- Fair market value compensation for items or services if the agreement meets certain criteria: To qualify for this exception, compensation agreements must be in writing and signed by both parties, and the compensation must be set in advance for a specific time frame and cannot take volume or value or referrals into account. Other conditions must also be met.
- Bona fide employment relationships where the employer has a legitimate employment relationship with an employee or physician to provide identifiable services. The compensation provided within the employment relationship must be set at fair market value and may not take volume or value or referrals into account, among other requirements.
- Personal services arrangements between a designated health service and a physician that meet certain conditions. For example, the service agreement must be in writing and last for a term of at least one year. Compensation for services must be set in advance and not exceed fair market value, and services cannot involve the counseling or promotion of a business arrangement or other activity that violates any state or federal law.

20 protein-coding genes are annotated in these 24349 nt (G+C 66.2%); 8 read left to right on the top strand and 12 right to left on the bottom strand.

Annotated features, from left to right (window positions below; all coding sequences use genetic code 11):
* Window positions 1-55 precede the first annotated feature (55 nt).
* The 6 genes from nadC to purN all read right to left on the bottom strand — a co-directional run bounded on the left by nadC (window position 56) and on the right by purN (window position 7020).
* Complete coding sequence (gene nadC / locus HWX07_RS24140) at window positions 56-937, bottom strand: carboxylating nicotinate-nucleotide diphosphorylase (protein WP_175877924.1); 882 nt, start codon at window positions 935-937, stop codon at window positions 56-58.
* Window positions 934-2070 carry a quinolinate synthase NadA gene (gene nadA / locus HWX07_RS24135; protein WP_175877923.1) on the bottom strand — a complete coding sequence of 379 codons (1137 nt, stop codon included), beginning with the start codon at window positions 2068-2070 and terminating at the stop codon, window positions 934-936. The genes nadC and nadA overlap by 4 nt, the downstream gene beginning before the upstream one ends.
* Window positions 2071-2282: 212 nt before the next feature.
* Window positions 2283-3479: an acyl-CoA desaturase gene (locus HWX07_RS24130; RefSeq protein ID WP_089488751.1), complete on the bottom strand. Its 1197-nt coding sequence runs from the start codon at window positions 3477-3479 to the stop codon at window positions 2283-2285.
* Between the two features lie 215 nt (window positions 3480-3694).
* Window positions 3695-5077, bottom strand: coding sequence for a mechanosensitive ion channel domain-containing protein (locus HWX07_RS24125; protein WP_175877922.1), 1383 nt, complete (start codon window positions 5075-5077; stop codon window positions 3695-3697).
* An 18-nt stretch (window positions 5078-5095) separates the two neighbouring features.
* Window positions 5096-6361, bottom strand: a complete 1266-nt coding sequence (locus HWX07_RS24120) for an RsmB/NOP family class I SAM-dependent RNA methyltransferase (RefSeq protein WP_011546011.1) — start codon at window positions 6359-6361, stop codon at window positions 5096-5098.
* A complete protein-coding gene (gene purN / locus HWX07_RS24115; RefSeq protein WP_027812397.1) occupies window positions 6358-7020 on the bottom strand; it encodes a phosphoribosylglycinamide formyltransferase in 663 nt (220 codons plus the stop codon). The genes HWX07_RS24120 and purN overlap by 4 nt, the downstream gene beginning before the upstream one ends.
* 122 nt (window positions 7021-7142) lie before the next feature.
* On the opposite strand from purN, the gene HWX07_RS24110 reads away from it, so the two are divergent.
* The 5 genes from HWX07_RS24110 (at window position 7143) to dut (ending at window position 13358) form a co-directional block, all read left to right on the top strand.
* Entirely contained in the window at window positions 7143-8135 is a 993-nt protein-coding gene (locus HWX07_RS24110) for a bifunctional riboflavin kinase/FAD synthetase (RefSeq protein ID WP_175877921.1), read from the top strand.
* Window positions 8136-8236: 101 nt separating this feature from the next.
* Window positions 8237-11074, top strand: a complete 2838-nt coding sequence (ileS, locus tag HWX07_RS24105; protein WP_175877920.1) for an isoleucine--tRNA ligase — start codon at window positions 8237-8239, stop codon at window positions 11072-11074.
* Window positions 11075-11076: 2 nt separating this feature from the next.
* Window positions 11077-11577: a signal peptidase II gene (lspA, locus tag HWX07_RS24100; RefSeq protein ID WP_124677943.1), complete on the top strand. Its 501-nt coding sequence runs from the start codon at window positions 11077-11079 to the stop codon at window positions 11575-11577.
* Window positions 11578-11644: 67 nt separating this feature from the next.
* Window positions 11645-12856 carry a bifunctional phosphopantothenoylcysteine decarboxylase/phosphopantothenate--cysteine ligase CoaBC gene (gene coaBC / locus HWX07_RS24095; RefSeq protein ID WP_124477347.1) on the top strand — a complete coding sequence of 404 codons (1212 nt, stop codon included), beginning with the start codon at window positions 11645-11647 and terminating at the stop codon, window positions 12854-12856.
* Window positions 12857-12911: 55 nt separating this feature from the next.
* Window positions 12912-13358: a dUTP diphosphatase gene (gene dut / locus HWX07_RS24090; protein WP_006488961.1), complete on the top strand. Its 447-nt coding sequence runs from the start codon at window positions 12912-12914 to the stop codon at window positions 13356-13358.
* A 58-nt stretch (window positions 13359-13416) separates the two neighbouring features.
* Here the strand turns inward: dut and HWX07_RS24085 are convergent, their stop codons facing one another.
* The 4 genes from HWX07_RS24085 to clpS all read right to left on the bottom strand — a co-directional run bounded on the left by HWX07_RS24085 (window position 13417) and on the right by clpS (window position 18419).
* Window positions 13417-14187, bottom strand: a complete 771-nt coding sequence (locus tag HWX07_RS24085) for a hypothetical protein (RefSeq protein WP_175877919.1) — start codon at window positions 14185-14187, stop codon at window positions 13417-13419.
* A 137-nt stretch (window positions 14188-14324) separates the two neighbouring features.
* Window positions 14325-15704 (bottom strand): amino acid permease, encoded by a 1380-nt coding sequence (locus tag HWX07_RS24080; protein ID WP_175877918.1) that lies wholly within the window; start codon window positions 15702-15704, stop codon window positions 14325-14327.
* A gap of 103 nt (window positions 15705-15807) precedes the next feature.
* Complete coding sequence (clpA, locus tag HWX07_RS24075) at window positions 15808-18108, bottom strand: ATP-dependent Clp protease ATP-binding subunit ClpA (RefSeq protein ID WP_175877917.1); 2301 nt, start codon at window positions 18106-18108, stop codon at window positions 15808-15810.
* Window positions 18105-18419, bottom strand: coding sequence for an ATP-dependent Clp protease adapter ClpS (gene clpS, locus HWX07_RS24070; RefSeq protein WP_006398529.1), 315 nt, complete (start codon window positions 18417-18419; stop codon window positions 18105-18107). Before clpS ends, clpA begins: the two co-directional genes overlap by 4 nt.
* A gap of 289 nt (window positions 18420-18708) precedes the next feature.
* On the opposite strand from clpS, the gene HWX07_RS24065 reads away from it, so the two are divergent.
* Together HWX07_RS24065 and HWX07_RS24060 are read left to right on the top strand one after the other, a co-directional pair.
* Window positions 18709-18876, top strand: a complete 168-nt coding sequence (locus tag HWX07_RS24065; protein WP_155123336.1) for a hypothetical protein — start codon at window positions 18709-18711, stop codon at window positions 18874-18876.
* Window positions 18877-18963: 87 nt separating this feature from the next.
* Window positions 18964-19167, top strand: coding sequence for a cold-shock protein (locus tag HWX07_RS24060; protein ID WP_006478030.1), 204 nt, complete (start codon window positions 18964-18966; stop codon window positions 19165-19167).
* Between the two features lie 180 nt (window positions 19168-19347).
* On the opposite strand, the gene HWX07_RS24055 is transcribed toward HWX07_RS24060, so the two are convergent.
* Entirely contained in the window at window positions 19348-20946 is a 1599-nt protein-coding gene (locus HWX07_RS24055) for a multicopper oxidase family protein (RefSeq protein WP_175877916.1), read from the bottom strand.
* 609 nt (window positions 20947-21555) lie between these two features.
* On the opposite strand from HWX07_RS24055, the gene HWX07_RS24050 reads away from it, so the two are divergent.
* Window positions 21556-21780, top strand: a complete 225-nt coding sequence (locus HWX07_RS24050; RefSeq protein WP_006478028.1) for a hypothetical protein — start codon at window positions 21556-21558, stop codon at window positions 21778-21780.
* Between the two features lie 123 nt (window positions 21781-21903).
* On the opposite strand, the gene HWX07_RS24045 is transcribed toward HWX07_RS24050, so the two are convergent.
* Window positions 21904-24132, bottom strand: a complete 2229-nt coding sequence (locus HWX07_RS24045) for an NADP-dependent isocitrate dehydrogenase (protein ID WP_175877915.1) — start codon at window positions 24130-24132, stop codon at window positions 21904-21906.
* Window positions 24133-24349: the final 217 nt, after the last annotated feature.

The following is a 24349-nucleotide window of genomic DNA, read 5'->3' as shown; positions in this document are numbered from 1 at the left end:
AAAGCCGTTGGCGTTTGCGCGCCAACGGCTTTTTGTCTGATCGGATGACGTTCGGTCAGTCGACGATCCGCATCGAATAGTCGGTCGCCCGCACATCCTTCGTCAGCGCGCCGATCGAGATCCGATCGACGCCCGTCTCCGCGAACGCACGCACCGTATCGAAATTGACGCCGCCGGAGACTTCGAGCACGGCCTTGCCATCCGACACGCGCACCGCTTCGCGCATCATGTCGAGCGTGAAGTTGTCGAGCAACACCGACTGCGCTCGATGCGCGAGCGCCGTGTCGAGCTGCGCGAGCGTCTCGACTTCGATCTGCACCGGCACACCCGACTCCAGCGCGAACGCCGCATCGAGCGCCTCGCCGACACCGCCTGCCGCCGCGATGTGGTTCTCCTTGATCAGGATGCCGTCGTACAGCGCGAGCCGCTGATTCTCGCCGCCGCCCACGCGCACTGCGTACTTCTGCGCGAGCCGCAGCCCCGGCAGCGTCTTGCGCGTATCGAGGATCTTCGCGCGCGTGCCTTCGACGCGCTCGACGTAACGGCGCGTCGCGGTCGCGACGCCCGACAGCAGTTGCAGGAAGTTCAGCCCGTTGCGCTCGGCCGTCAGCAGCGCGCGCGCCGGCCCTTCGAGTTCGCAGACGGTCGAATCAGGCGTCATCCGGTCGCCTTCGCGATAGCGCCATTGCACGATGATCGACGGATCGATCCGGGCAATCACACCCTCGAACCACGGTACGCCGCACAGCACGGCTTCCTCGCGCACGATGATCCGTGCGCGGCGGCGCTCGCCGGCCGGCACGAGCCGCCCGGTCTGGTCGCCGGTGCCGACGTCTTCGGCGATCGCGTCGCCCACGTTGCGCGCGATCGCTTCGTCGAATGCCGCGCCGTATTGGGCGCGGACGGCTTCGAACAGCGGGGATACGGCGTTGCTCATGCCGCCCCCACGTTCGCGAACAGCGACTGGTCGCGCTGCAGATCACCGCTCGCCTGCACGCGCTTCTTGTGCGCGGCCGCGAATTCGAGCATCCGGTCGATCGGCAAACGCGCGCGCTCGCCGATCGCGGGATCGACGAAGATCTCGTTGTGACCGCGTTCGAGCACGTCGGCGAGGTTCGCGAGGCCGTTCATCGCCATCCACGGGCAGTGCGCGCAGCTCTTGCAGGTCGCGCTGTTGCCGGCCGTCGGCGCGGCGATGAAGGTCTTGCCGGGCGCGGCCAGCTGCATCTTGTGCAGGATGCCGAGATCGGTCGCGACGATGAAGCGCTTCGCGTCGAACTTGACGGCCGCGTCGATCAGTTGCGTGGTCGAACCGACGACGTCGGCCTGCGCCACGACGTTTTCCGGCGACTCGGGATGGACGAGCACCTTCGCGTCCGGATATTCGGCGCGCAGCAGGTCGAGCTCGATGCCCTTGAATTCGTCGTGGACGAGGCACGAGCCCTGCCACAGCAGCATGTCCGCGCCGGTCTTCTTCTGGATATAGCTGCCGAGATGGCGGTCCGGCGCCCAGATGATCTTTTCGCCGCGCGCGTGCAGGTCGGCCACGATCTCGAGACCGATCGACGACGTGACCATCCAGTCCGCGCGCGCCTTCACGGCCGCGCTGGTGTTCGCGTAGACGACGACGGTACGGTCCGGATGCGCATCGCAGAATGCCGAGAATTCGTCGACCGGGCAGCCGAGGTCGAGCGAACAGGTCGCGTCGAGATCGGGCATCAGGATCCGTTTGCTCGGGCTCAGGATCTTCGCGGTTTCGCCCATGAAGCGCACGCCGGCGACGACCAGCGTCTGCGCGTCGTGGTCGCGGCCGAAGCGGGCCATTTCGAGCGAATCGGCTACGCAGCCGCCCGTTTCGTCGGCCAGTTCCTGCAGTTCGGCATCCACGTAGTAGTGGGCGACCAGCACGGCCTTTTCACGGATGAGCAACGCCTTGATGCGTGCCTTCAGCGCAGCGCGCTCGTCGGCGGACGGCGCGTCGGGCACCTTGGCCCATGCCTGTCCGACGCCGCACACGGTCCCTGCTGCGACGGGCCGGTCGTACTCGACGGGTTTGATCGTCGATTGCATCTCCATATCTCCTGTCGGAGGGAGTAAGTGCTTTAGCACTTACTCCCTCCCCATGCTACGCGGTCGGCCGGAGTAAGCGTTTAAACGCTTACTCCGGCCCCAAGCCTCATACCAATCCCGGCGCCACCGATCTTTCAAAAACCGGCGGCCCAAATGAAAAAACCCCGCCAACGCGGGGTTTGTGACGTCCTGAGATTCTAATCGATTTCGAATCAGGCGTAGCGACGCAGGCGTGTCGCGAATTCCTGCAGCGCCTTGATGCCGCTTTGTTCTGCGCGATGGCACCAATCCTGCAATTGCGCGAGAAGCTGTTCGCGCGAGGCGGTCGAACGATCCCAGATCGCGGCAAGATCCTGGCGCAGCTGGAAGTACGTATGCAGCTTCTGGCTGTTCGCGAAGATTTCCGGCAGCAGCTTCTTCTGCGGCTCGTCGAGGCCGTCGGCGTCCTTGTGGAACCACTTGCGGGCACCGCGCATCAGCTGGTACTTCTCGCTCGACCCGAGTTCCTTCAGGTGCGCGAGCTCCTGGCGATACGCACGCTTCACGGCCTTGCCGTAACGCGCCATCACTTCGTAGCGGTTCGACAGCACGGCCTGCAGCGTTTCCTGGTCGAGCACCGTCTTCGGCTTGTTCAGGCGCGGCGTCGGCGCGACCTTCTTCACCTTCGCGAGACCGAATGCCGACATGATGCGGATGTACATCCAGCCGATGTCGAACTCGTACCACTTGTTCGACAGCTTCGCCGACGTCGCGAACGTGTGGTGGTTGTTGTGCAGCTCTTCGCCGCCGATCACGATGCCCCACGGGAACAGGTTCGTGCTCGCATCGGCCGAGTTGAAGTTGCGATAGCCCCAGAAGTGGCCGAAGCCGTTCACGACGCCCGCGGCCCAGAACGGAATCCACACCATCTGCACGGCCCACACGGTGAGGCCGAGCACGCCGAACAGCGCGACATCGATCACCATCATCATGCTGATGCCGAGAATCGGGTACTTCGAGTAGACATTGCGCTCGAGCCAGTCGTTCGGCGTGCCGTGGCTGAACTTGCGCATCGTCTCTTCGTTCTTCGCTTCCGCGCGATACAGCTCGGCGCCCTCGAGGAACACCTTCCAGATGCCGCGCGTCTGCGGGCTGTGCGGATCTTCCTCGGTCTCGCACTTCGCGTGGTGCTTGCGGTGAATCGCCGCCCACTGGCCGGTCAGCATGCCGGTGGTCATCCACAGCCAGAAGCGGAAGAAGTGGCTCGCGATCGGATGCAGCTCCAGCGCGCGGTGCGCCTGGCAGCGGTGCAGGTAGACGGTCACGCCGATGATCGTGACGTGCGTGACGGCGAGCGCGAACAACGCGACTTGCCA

These exceptions must be carefully followed, and each has very strict requirements. Critical components of Stark exceptions relevant to DME suppliers include calculation of compensation, setting payments at a fair market value, setting the compensation in advance, ensuring the services are identifiable, and that the duration of the agreement is defined.
In addition to Stark, compensation arrangements can also land DME suppliers in serious liability with two other federal health care laws that govern fee structures: the Anti-Kickback Statute (AKS) and the False Claims Act (FCA). For these reasons, having an attorney experienced with health care law – and with structuring compliant health care practices – is strongly recommended.
3. Unlawful Telehealth Arrangements
As the telehealth industry continues to grow in response to COVID-19, DME businesses should carefully audit and assess any arrangements they have or may engage in with telemedicine companies and their practices for billing federal payers.
Not only can arrangements with contracted telemedicine companies attract scrutiny from auditors and regulators and implicate allegations under the AKS or FCA, medical device companies can be liable – potentially for both civil and criminal penalties – for unlawful orders, billing, and contractual agreements that stem from telemedicine.
Medical device companies should be certain that any referrals made by physicians via telemedicine satisfy a patient-physician relationship, that they keep records and documentation, and that all compensation arrangements and billing agreements associated with telemedicine services are well within the scope of permitted practice.
4. Third-Party Relationships